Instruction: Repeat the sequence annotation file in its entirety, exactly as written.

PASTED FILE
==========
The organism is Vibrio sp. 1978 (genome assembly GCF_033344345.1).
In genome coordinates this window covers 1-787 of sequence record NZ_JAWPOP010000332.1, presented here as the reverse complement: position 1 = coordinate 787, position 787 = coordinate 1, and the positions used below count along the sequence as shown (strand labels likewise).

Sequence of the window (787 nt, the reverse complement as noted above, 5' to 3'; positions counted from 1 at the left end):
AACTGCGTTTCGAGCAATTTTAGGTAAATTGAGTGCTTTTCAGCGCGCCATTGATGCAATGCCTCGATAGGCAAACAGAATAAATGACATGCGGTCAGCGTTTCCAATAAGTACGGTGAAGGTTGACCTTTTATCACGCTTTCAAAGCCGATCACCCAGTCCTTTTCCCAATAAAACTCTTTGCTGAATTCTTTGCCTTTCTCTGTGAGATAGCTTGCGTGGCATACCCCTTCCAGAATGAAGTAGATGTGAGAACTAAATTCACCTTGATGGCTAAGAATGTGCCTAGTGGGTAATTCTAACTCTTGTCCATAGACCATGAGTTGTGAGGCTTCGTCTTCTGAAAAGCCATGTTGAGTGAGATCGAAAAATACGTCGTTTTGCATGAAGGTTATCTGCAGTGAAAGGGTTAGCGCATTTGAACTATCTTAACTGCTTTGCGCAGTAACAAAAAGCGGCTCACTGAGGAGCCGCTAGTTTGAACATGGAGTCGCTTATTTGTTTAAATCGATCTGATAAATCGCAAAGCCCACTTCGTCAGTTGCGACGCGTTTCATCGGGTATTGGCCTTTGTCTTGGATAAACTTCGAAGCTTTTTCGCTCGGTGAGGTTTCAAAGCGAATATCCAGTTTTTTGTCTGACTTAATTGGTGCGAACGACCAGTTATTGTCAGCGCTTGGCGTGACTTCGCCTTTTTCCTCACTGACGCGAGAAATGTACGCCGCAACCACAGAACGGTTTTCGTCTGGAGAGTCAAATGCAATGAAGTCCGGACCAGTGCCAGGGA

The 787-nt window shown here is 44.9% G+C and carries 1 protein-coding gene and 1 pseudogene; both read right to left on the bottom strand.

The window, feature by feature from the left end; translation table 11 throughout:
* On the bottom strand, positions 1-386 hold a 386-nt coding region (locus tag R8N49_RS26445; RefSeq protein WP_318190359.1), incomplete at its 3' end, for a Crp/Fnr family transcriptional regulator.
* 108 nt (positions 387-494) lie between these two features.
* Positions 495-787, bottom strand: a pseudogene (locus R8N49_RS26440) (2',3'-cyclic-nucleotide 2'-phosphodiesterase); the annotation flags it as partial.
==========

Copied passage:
The organism is Vibrio sp. 1978 (genome assembly GCF_033344345.1).
In genome coordinates this window covers 1-787 of sequence record NZ_JAWPOP010000332.1, presented here as the reverse complement: position 1 = coordinate 787, position 787 = coordinate 1, and the positions used below count along the sequence as shown (strand labels likewise).

Sequence of the window (787 nt, the reverse complement as noted above, 5' to 3'; positions counted from 1 at the left end):
AACTGCGTTTCGAGCAATTTTAGGTAAATTGAGTGCTTTTCAGCGCGCCATTGATGCAATGCCTCGATAGGCAAACAGAATAAATGACATGCGGTCAGCGTTTCCAATAAGTACGGTGAAGGTTGACCTTTTATCACGCTTTCAAAGCCGATCACCCAGTCCTTTTCCCAATAAAACTCTTTGCTGAATTCTTTGCCTTTCTCTGTGAGATAGCTTGCGTGGCATACCCCTTCCAGAATGAAGTAGATGTGAGAACTAAATTCACCTTGATGGCTAAGAATGTGCCTAGTGGGTAATTCTAACTCTTGTCCATAGACCATGAGTTGTGAGGCTTCGTCTTCTGAAAAGCCATGTTGAGTGAGATCGAAAAATACGTCGTTTTGCATGAAGGTTATCTGCAGTGAAAGGGTTAGCGCATTTGAACTATCTTAACTGCTTTGCGCAGTAACAAAAAGCGGCTCACTGAGGAGCCGCTAGTTTGAACATGGAGTCGCTTATTTGTTTAAATCGATCTGATAAATCGCAAAGCCCACTTCGTCAGTTGCGACGCGTTTCATCGGGTATTGGCCTTTGTCTTGGATAAACTTCGAAGCTTTTTCGCTCGGTGAGGTTTCAAAGCGAATATCCAGTTTTTTGTCTGACTTAATTGGTGCGAACGACCAGTTATTGTCAGCGCTTGGCGTGACTTCGCCTTTTTCCTCACTGACGCGAGAAATGTACGCCGCAACCACAGAACGGTTTTCGTCTGGAGAGTCAAATGCAATGAAGTCCGGACCAGTGCCAGGGA

The 787-nt window shown here is 44.9% G+C and carries 1 protein-coding gene and 1 pseudogene; both read right to left on the bottom strand.

The window, feature by feature from the left end; translation table 11 throughout:
* On the bottom strand, positions 1-386 hold a 386-nt coding region (locus tag R8N49_RS26445; RefSeq protein WP_318190359.1), incomplete at its 3' end, for a Crp/Fnr family transcriptional regulator.
* 108 nt (positions 387-494) lie between these two features.
* Positions 495-787, bottom strand: a pseudogene (locus R8N49_RS26440) (2',3'-cyclic-nucleotide 2'-phosphodiesterase); the annotation flags it as partial.